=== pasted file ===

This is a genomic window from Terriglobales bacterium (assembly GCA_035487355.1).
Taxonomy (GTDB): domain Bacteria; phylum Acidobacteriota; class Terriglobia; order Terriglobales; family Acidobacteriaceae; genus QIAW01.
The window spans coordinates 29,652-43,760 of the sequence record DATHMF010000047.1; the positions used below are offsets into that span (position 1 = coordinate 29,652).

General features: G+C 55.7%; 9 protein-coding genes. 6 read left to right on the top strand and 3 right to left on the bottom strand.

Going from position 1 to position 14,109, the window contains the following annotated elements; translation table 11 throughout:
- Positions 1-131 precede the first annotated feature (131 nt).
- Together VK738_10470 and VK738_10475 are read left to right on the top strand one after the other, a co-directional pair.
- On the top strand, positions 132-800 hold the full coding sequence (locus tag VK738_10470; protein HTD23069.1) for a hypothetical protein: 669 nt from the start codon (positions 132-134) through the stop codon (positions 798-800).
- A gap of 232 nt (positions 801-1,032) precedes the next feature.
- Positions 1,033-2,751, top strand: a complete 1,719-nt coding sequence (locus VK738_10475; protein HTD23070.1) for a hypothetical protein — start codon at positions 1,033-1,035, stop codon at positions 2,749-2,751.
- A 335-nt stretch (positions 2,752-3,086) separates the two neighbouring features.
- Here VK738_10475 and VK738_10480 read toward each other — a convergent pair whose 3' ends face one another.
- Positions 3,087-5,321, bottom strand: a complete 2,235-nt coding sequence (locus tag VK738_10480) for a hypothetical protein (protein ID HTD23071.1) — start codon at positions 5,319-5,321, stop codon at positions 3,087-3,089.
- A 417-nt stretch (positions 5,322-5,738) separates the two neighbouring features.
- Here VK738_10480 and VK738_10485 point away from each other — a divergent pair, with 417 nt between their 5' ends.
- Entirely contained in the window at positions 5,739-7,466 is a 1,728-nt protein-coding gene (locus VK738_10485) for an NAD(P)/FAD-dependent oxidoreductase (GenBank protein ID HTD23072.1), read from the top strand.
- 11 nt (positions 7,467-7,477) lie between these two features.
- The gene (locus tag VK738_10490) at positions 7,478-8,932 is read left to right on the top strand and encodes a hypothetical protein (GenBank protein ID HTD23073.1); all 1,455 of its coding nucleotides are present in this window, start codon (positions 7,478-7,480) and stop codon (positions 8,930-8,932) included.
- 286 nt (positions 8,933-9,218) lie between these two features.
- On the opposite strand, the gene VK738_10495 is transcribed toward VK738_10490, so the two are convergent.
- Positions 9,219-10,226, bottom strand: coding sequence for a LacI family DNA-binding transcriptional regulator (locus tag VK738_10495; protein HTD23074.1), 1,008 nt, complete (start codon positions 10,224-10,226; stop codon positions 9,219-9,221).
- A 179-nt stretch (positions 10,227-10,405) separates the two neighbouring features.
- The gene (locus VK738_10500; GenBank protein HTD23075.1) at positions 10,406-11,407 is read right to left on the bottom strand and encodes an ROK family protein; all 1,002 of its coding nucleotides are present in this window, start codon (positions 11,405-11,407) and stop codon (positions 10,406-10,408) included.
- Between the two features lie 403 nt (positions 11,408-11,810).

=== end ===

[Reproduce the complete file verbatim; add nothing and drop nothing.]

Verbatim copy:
This is a genomic window from Terriglobales bacterium (assembly GCA_035487355.1).
Taxonomy (GTDB): domain Bacteria; phylum Acidobacteriota; class Terriglobia; order Terriglobales; family Acidobacteriaceae; genus QIAW01.
The window spans coordinates 29,652-43,760 of the sequence record DATHMF010000047.1; the positions used below are offsets into that span (position 1 = coordinate 29,652).

General features: G+C 55.7%; 9 protein-coding genes. 6 read left to right on the top strand and 3 right to left on the bottom strand.

Going from position 1 to position 14,109, the window contains the following annotated elements; translation table 11 throughout:
- Positions 1-131 precede the first annotated feature (131 nt).
- Together VK738_10470 and VK738_10475 are read left to right on the top strand one after the other, a co-directional pair.
- On the top strand, positions 132-800 hold the full coding sequence (locus tag VK738_10470; protein HTD23069.1) for a hypothetical protein: 669 nt from the start codon (positions 132-134) through the stop codon (positions 798-800).
- A gap of 232 nt (positions 801-1,032) precedes the next feature.
- Positions 1,033-2,751, top strand: a complete 1,719-nt coding sequence (locus VK738_10475; protein HTD23070.1) for a hypothetical protein — start codon at positions 1,033-1,035, stop codon at positions 2,749-2,751.
- A 335-nt stretch (positions 2,752-3,086) separates the two neighbouring features.
- Here VK738_10475 and VK738_10480 read toward each other — a convergent pair whose 3' ends face one another.
- Positions 3,087-5,321, bottom strand: a complete 2,235-nt coding sequence (locus tag VK738_10480) for a hypothetical protein (protein ID HTD23071.1) — start codon at positions 5,319-5,321, stop codon at positions 3,087-3,089.
- A 417-nt stretch (positions 5,322-5,738) separates the two neighbouring features.
- Here VK738_10480 and VK738_10485 point away from each other — a divergent pair, with 417 nt between their 5' ends.
- Entirely contained in the window at positions 5,739-7,466 is a 1,728-nt protein-coding gene (locus VK738_10485) for an NAD(P)/FAD-dependent oxidoreductase (GenBank protein ID HTD23072.1), read from the top strand.
- 11 nt (positions 7,467-7,477) lie between these two features.
- The gene (locus tag VK738_10490) at positions 7,478-8,932 is read left to right on the top strand and encodes a hypothetical protein (GenBank protein ID HTD23073.1); all 1,455 of its coding nucleotides are present in this window, start codon (positions 7,478-7,480) and stop codon (positions 8,930-8,932) included.
- 286 nt (positions 8,933-9,218) lie between these two features.
- On the opposite strand, the gene VK738_10495 is transcribed toward VK738_10490, so the two are convergent.
- Positions 9,219-10,226, bottom strand: coding sequence for a LacI family DNA-binding transcriptional regulator (locus tag VK738_10495; protein HTD23074.1), 1,008 nt, complete (start codon positions 10,224-10,226; stop codon positions 9,219-9,221).
- A 179-nt stretch (positions 10,227-10,405) separates the two neighbouring features.
- The gene (locus VK738_10500; GenBank protein HTD23075.1) at positions 10,406-11,407 is read right to left on the bottom strand and encodes an ROK family protein; all 1,002 of its coding nucleotides are present in this window, start codon (positions 11,405-11,407) and stop codon (positions 10,406-10,408) included.
- Between the two features lie 403 nt (positions 11,408-11,810).